he maketh lightnings for the rain: for the descent of the rain, as the Targum; by lightning oftentimes the clouds are broke, and so pour down rain; see Job_28:26; or, “lightnings with the rain” (g); as Kimchi: these frequently come together, which is very surprising, that two such different elements should meet together as fire and water; and yet the fire not quenched by the water, nor the water heated by the fire: these the above ancient Christian writer interprets of the light of knowledge, and the rain of doctrine; see Zec_9:14;

he bringeth the wind out of his treasuries; as he has his treasuries for the snow and hail, Job_38:22; so for the winds: not the caverns of the earth, thought to be the repositories of the wind (h); nor are there proper repositories of it: but the air, as Suidas (i); which, when without wind, is easily moved by the wise hand of God; so Theodoret, from whom he seems to have taken this hint. In Scripture only mention is made of four winds, Eze_37:9; and so the ancient Greeks only reckoned four cardinal winds, but at length they added four more; and at Athens was a marble temple, built by Andronicus Cyrrhestes, called “the temple of the eight winds”: this was an octagon, and on each side were engraven the images of every wind; and on the top of it was a Triton of brass, with a rod in his right hand, which being moved about by the wind, pointed to that which then blew (k): but now, through the great improvement of navigation, the winds are divided and subdivided in the points of the compass; and, besides the four cardinal ones, there are twenty eight collateral ones, in all thirty two; but be they reckoned as many as they may, they are all in the hands of God, and disposed of at his pleasure. Jerom here interprets them of the angels; perhaps it might be better to apply them to the gifts and graces of the Spirit, sometimes compared to wind, which are treasured up in Christ; see Joh_3:8.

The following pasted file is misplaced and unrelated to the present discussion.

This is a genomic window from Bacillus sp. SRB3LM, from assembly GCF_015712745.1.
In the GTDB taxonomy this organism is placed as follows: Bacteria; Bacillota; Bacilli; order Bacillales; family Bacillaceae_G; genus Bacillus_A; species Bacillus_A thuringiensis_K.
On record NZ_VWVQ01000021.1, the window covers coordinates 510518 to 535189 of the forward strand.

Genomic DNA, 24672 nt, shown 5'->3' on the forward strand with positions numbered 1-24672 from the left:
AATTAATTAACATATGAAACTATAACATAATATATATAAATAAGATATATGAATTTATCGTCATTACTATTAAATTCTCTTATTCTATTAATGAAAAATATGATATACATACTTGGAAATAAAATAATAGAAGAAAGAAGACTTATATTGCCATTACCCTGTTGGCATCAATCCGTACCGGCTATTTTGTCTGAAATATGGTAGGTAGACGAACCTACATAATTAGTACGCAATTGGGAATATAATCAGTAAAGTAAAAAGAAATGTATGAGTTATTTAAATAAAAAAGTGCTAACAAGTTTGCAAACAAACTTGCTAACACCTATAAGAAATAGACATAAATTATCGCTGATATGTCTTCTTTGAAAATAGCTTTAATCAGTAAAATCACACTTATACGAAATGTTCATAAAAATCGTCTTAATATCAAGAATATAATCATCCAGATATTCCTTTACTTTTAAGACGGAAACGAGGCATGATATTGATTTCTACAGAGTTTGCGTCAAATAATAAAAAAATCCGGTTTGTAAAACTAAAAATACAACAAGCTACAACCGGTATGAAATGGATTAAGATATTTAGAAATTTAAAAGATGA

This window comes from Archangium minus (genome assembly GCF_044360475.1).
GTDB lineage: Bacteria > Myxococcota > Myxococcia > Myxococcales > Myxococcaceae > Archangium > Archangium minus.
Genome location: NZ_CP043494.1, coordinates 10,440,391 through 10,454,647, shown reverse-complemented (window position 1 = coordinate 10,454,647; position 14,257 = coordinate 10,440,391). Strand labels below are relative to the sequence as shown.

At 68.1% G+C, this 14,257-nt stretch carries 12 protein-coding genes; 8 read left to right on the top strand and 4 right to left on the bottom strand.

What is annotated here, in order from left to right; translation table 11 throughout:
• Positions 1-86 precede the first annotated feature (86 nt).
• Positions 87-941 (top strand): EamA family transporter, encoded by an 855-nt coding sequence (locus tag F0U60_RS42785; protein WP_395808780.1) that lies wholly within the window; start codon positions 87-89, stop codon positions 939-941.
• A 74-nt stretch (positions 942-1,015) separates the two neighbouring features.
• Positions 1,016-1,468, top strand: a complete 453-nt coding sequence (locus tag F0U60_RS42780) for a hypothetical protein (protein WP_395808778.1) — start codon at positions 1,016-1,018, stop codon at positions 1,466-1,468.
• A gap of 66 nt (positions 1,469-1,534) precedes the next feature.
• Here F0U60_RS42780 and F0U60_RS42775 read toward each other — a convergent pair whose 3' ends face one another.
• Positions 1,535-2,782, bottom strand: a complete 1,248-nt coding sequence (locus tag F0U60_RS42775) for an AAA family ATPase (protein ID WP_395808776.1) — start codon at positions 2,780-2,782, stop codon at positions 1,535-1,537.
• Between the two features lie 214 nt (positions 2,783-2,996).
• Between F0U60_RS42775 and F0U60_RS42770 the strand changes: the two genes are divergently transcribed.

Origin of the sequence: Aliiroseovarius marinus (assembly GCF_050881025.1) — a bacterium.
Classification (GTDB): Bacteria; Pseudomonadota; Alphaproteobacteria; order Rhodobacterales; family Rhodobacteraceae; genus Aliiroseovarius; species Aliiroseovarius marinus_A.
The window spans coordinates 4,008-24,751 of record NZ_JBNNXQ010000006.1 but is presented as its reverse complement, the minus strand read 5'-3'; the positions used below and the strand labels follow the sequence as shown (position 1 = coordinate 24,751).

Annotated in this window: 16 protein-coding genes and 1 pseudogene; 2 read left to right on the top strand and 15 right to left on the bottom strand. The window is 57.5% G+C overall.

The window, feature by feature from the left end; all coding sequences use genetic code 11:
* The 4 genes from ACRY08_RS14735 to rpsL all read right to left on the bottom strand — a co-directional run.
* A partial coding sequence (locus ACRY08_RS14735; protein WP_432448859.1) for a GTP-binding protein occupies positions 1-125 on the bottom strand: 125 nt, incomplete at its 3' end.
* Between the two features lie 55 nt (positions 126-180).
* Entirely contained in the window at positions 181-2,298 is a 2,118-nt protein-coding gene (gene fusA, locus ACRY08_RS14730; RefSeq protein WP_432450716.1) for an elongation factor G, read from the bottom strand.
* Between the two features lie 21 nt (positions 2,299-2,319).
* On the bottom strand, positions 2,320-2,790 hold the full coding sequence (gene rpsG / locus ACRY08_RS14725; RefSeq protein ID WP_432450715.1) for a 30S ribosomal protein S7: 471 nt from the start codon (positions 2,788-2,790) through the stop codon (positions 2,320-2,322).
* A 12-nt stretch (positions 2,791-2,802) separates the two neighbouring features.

(g) ברקים למטר “fulgura cum pluvia”, Vatablus, Junius & Tremellius, Piscator, Gejerus; so Ainsworth. (h) “Vasto rex Aeolus antro—-luctanteis ventos fraenat.” Virgil. Aeneid. l. 1. (i) In voce θησαυροι. (k) Vid. Vitruvium de Architect. l. 1. c. 6.

John Calvin
Psa 135:8
8.He smote the first-born of Egypt He now reverts to those more special benefits, by which God had laid his Church and chosen people under obligation to his service. As it was the Lord’s believing people only whom he addressed, the chief point singled out as the subject of praise is God’s having adopted them, small as they were in numbers, from the mass of the human family. Again, there was the fact of his having set himself in opposition, for their sakes, to great kingdoms and mighty nations. The wonderful works done by God in Egypt and in Canaan were all just so many proofs of that fatherly love which he entertained for them as his chosen people. It is not strictly according to historic order to begin with mentioning the destruction of the first-born of Egypt; but this is instanced as a memorable illustration of the great regard God had for the safety of his people, which was such that he would not spare even so mighty and wealthy a nation. The scope of the passage is to show that God, in delivering his people, had abundantly testified his power and his mercy.

Albert Barnes
Psa 135:8
Who smote the firstborn of Egypt – As the last and the greatest of the plagues brought upon the Egyptians; the chief and crowning judgment under which they were made willing that the children of Israel should go, and which was in fact the judgment which secured their freedom. This is selected here evidently for this reason, instead of recounting all the plagues which were brought upon the Egyptians.

Both of man and beast – Exo_11:5. Margin, as in Hebrew, From man unto beast. That is, including both; smiting both.

John Gill
Psa 135:9 Who sent tokens and wonders into the midst of thee, O Egypt,…. Or, “signs and wonders”. Meaning the other extraordinary plagues sent among the Egyptians, before that of slaying their firstborn; and which have some likeness to the vials of God’s wrath, which will be poured out on the city called spiritually Sodom and Egypt, Rev_11:8;